Livestock management

Management of livestock must take into account variable seasonal factors, fluctuating markets and declining terms of trade. The most successful producers have a good knowledge of market requirements, matching product quality to suit. There are many factors that can determine the productivity and profitability of a livestock enterprise. These include the supply and quality of feedstuffs, the use of the most appropriate genetics, ensuring high health standards, optimising housing or environmental conditions, meeting quality assurance requirements, and having a sound knowledge of market requirements. This requires good communication along the value chain.

The Department of Primary Industries and Regional Development has technical expertise in a range of areas related to livestock management but acknowledges that there are many other sources of information that producers should be encouraged to seek out. There are many grower groups who play an important role in encouraging discussion amongst producers to improve adoption of new technology, as do private consultants and university scientists.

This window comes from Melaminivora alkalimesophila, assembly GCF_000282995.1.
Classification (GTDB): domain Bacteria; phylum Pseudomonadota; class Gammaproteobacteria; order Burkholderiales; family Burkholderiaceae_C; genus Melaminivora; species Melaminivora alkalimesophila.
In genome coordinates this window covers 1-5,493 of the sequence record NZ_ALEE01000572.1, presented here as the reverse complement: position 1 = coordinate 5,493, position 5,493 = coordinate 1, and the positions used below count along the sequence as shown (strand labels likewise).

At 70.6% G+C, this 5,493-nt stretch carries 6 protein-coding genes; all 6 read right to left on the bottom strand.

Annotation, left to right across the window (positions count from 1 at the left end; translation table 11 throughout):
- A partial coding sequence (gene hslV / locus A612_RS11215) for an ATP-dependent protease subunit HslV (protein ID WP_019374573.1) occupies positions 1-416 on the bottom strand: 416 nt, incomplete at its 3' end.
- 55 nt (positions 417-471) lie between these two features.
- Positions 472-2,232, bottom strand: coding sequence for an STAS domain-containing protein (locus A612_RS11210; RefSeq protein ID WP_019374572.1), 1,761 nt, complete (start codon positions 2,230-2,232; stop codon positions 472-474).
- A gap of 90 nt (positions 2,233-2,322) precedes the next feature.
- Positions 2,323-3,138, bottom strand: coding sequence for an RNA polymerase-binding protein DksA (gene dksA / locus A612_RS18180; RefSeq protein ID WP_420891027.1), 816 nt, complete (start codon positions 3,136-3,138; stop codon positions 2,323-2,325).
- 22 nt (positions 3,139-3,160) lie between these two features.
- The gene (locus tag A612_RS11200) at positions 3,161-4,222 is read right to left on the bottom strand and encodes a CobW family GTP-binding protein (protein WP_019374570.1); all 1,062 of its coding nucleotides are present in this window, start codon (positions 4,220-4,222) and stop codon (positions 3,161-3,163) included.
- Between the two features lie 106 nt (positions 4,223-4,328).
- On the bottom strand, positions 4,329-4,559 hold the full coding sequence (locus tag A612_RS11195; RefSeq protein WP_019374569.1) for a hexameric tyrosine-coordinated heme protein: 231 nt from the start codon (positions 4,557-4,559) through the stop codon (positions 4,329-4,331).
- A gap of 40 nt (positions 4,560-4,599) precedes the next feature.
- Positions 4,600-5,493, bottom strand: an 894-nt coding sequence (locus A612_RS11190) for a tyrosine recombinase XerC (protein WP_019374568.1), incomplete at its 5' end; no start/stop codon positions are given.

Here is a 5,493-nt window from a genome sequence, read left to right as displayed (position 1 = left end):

Articles

  • The bush tick (Haemaphysalis longicornis) is a parasite of cattle, sheep and other warm blooded animals.

  • Photosensitisation is inflammation of the skin, and occasionally the conjunctiva and cornea of the eye.

  • Arthritis means inflammation in one or more joints. In sheep, it is usually the result of bacterial infection.

  • Feel like you’re dealing with your flock around the clock? Maybe it’s time to get yourself a better deal.

  • When the prevalence of sheep lice is high as it is in Western Australia at the present time, there is a greater probability that lice will be present in any flock.

  • Wool and sheepmeat production systems rely on the breeding ewe — how she is managed sets up the efficiency and profitability of both the ewe and weaner flock.

  • Barber's pole worm (Haemonchus contortus) is a potentially harmful roundworm parasite of sheep which can cause a disease called haemonchosis.

  • Genetic selection enables both wool and sheep producers to make positive and permanent genetic gains in their flock.

  • When sheep need to be supplementary fed, either in a confined space or in a paddock, there are different ways to ensure that they are receiving the correct quantities of feed and wastage is reduced

  • Wool is called ‘tender’ when it is discounted for low staple strength. The point at which price discounts start depends on the market and the fibre diameter.

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